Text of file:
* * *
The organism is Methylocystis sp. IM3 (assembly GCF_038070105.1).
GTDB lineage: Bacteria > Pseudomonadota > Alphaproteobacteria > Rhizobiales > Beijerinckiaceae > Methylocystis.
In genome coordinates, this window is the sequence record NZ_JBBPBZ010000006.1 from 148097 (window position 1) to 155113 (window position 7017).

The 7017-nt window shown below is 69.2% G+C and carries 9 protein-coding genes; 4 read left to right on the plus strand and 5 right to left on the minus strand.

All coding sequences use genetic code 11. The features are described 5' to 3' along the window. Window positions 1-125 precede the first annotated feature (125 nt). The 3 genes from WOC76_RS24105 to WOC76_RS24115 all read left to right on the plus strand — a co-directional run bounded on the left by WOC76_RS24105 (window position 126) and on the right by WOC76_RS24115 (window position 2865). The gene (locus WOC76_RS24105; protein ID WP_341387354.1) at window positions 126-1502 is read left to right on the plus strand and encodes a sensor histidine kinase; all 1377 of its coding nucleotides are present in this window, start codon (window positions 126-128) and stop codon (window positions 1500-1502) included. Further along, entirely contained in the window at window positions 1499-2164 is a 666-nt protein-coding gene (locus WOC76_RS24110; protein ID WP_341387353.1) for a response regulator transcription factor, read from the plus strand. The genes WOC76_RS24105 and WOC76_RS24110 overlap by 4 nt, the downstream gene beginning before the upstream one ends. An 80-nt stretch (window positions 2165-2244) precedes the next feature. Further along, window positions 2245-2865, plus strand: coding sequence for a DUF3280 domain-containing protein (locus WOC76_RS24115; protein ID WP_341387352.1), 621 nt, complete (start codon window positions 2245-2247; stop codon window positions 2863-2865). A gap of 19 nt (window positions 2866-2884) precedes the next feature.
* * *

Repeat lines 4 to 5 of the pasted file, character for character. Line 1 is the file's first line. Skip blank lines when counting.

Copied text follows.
The 7017-nt window shown below is 69.2% G+C and carries 9 protein-coding genes; 4 read left to right on the plus strand and 5 right to left on the minus strand.

All coding sequences use genetic code 11. The features are described 5' to 3' along the window. Window positions 1-125 precede the first annotated feature (125 nt). The 3 genes from WOC76_RS24105 to WOC76_RS24115 all read left to right on the plus strand — a co-directional run bounded on the left by WOC76_RS24105 (window position 126) and on the right by WOC76_RS24115 (window position 2865). The gene (locus WOC76_RS24105; protein ID WP_341387354.1) at window positions 126-1502 is read left to right on the plus strand and encodes a sensor histidine kinase; all 1377 of its coding nucleotides are present in this window, start codon (window positions 126-128) and stop codon (window positions 1500-1502) included. Further along, entirely contained in the window at window positions 1499-2164 is a 666-nt protein-coding gene (locus WOC76_RS24110; protein ID WP_341387353.1) for a response regulator transcription factor, read from the plus strand. The genes WOC76_RS24105 and WOC76_RS24110 overlap by 4 nt, the downstream gene beginning before the upstream one ends. An 80-nt stretch (window positions 2165-2244) precedes the next feature. Further along, window positions 2245-2865, plus strand: coding sequence for a DUF3280 domain-containing protein (locus WOC76_RS24115; protein ID WP_341387352.1), 621 nt, complete (start codon window positions 2245-2247; stop codon window positions 2863-2865). A gap of 19 nt (window positions 2866-2884) precedes the next feature.